As the U.S. continues to withdraw troops from Afghanistan, possibly all of them by the end of the year, Members of Congress are increasingly doubtful about the efficacy of U.S. aid programs.

“Afghanistan is the most corrupt country in the world,” Congressman Jason Chaffetz (R–UT), chairman of the House Oversight Subcommittee on National Security, said in a hearing earlier this month. This is fairly accurate according to the 2014 Index of Economic Freedom, which scored Afghanistan’s Freedom from Corruption just above North Korea. Given this continued corruption and heightened levels of violence against civilians, Congress is right to be skeptical.

However, U.S. policymakers should also consider the cost of withdrawing completely from Afghanistan. As challenging as the aid environment is in Afghanistan, the U.S. cannot afford to turn its back on the country like it did in the early 1990s following the withdrawal of Soviet forces.

In the past decade, the U.S. has spent nearly $100 billion in relief and reconstruction aid in Afghanistan, and the Government Accountability Office (GAO) reported in 2011 that during the five years prior, U.S. foreign aid had funded 62 percent of Afghan government expenses.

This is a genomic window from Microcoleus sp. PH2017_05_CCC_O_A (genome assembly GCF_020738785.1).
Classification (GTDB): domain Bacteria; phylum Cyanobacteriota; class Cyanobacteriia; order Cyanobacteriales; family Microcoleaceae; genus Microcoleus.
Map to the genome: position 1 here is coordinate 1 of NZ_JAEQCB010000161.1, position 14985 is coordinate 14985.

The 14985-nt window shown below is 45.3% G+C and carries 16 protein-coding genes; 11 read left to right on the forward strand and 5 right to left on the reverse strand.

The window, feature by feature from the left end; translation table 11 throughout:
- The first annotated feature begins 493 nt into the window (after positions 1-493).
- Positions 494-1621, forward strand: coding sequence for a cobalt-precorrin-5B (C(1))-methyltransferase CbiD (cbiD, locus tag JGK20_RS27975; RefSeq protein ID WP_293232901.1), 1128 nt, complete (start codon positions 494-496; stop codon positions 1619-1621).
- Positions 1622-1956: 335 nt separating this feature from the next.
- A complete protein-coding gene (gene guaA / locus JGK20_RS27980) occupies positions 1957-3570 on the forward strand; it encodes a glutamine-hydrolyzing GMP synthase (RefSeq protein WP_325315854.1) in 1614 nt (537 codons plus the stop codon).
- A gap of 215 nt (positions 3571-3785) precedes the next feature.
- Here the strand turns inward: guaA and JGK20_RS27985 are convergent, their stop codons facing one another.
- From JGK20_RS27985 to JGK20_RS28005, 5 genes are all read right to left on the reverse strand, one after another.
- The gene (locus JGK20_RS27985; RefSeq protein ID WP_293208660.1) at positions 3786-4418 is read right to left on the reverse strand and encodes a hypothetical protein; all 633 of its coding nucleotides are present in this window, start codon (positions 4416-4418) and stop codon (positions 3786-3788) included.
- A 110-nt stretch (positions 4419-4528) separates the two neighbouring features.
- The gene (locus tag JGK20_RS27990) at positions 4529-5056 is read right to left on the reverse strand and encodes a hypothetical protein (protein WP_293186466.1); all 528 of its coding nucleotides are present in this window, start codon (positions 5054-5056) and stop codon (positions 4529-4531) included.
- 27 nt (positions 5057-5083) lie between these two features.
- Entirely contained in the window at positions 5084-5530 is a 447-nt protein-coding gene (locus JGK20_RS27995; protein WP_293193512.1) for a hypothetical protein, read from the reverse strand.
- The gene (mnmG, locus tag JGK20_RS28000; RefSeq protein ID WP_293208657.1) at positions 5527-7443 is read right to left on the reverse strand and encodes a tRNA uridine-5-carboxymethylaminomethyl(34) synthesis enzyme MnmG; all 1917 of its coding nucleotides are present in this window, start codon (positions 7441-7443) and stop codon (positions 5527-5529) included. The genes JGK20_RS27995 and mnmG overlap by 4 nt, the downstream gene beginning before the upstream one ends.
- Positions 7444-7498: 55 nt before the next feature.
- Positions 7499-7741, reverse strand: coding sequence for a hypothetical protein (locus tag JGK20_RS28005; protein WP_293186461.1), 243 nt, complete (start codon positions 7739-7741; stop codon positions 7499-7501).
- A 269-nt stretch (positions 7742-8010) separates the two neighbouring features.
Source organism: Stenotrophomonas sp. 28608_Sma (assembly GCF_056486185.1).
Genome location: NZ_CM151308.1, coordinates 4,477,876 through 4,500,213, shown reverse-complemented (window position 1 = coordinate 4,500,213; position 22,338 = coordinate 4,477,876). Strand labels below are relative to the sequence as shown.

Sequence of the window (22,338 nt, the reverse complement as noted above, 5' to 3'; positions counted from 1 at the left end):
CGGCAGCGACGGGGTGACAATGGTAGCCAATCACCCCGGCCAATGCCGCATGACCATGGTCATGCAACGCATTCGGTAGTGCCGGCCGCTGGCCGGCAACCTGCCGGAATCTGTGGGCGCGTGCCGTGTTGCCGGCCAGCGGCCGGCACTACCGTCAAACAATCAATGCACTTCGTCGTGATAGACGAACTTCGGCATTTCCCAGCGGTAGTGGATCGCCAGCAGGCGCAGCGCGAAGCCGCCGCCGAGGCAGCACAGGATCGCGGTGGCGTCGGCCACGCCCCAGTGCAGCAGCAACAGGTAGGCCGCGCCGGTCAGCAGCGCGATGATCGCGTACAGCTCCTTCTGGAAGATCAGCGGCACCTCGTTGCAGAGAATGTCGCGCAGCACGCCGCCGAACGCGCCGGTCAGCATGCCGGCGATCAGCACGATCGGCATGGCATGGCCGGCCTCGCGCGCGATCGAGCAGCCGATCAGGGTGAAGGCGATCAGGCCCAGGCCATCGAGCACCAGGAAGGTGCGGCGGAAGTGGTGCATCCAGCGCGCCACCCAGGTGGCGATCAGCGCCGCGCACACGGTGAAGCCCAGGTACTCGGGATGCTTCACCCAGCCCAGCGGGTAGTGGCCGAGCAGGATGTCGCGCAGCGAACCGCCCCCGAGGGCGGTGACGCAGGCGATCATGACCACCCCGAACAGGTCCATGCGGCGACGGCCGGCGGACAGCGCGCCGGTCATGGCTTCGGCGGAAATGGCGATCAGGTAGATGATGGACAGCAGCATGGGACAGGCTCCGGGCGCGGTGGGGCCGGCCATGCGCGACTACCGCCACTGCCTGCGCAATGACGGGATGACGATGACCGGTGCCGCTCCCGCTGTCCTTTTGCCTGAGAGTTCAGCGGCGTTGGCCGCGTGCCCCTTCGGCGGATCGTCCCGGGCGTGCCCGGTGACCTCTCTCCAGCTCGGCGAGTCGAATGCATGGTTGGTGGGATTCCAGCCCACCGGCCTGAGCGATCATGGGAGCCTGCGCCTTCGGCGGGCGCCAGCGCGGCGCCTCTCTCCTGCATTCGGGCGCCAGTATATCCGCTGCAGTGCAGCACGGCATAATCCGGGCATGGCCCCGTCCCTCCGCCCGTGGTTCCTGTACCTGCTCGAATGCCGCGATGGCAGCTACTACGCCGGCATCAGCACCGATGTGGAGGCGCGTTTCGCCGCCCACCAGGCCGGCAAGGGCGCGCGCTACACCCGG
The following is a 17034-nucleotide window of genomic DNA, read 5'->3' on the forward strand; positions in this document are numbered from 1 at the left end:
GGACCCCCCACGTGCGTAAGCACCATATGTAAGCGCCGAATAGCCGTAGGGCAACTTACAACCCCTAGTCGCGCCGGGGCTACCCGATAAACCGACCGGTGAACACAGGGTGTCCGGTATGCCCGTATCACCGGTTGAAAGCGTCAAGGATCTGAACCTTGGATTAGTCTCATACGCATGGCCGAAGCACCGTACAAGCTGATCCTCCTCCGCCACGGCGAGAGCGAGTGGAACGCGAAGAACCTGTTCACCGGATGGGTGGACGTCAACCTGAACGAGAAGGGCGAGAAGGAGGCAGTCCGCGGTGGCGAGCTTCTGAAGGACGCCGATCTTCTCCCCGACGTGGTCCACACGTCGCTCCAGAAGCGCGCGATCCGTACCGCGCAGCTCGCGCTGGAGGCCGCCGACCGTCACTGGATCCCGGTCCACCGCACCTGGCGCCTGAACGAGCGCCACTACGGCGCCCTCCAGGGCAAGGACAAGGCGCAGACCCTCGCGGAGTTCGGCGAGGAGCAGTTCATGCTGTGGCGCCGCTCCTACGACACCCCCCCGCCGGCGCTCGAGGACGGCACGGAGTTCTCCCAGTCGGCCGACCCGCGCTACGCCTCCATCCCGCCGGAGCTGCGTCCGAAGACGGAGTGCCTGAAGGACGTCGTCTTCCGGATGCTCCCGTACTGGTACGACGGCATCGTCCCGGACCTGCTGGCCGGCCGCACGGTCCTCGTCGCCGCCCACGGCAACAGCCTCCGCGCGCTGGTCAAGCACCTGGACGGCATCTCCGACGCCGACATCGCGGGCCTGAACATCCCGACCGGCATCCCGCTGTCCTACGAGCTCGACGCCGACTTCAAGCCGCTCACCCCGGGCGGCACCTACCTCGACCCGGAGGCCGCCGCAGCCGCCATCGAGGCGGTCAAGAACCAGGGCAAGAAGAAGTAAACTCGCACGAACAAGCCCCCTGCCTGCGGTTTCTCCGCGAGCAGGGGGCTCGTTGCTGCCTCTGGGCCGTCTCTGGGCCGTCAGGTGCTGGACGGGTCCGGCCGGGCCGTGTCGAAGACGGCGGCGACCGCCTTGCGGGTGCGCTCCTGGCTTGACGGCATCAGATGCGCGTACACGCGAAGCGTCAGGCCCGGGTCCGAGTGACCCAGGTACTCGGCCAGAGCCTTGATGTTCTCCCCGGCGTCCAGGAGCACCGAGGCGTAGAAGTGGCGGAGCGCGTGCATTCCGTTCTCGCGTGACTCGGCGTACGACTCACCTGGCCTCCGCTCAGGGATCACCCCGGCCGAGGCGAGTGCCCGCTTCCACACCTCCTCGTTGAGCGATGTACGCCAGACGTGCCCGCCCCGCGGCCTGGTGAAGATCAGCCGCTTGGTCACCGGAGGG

Chaffetz called into question the U.S. Agency for International Development’s (USAID) ability to effectively monitor its projects amidst the drawdown of U.S. forces. While Larry Sampler of the Office of Afghanistan and Pakistan Affairs at USAID defended USAID’s ability to do so, Steven Johnson of the GAO testified that “alternative oversight mechanisms may need to be in place and adhered to so that monitoring and evaluation of projects continue as U.S. combat troops withdraw from Afghanistan.”

Security concerns involve the safety of those hired to monitor projects. USAID will have just over 100 employees in Afghanistan by the end of the year, says Sampler, meaning that the majority of physical project monitoring will be performed by Afghans. Given that President Hamid Karzai has disbanded the Afghan Public Protection Force, Congresswoman Jackie Speier (D–CA) expressed concern for the safety of these aid monitors.

U.S. assistance to Afghanistan has had a positive impact over the past several years. As Sampler stated in his testimony, “Afghanistan made the largest gains on a percentage basis in the [United Nations] Human Development Index than any other country in the past decade.” Heritage Foundation senior research fellow Lisa Curtis also wrote last month that American assistance has been important in keeping the Taliban at bay.

The Oversight Committee’s hearing was a good step in drawing attention to the challenges of providing aid to Afghanistan without a substantial U.S. and NATO troop presence in the country. The U.S. ability to deliver aid to the Afghans will no doubt be hampered by the withdrawal of U.S. combat forces. But rather than throw in the towel and abruptly end assistance to Afghanistan, U.S. aid officials should adjust delivery and monitoring mechanisms to adapt programs to the new reality of a vastly diminished—or possibly even completely absent—international force presence.

Roy Howell is currently a member of the Young Leaders Program at The Heritage Foundation. For more information on interning at Heritage, please click here.